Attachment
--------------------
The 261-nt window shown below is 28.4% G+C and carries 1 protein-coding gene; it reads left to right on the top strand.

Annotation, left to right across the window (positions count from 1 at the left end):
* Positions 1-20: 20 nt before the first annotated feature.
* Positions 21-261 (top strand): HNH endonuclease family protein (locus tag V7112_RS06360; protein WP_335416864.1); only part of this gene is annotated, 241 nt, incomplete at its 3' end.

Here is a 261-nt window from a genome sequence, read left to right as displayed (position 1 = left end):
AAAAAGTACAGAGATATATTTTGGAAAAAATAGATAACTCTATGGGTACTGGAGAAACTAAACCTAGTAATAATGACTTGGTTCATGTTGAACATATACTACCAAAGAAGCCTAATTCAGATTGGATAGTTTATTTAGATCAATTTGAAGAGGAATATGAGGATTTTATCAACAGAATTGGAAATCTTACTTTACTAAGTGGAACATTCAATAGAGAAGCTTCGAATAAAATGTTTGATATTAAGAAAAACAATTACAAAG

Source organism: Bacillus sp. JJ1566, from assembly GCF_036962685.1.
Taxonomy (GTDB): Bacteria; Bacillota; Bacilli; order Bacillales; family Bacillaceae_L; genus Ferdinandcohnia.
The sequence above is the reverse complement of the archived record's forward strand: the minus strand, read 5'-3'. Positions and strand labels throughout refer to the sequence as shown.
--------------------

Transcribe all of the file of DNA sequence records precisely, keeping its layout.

The 261-nt window shown below is 28.4% G+C and carries 1 protein-coding gene; it reads left to right on the top strand.

Annotation, left to right across the window (positions count from 1 at the left end):
* Positions 1-20: 20 nt before the first annotated feature.
* Positions 21-261 (top strand): HNH endonuclease family protein (locus tag V7112_RS06360; protein WP_335416864.1); only part of this gene is annotated, 241 nt, incomplete at its 3' end.

Here is a 261-nt window from a genome sequence, read left to right as displayed (position 1 = left end):
AAAAAGTACAGAGATATATTTTGGAAAAAATAGATAACTCTATGGGTACTGGAGAAACTAAACCTAGTAATAATGACTTGGTTCATGTTGAACATATACTACCAAAGAAGCCTAATTCAGATTGGATAGTTTATTTAGATCAATTTGAAGAGGAATATGAGGATTTTATCAACAGAATTGGAAATCTTACTTTACTAAGTGGAACATTCAATAGAGAAGCTTCGAATAAAATGTTTGATATTAAGAAAAACAATTACAAAG

Source organism: Bacillus sp. JJ1566, from assembly GCF_036962685.1.
Taxonomy (GTDB): Bacteria; Bacillota; Bacilli; order Bacillales; family Bacillaceae_L; genus Ferdinandcohnia.
The sequence above is the reverse complement of the archived record's forward strand: the minus strand, read 5'-3'. Positions and strand labels throughout refer to the sequence as shown.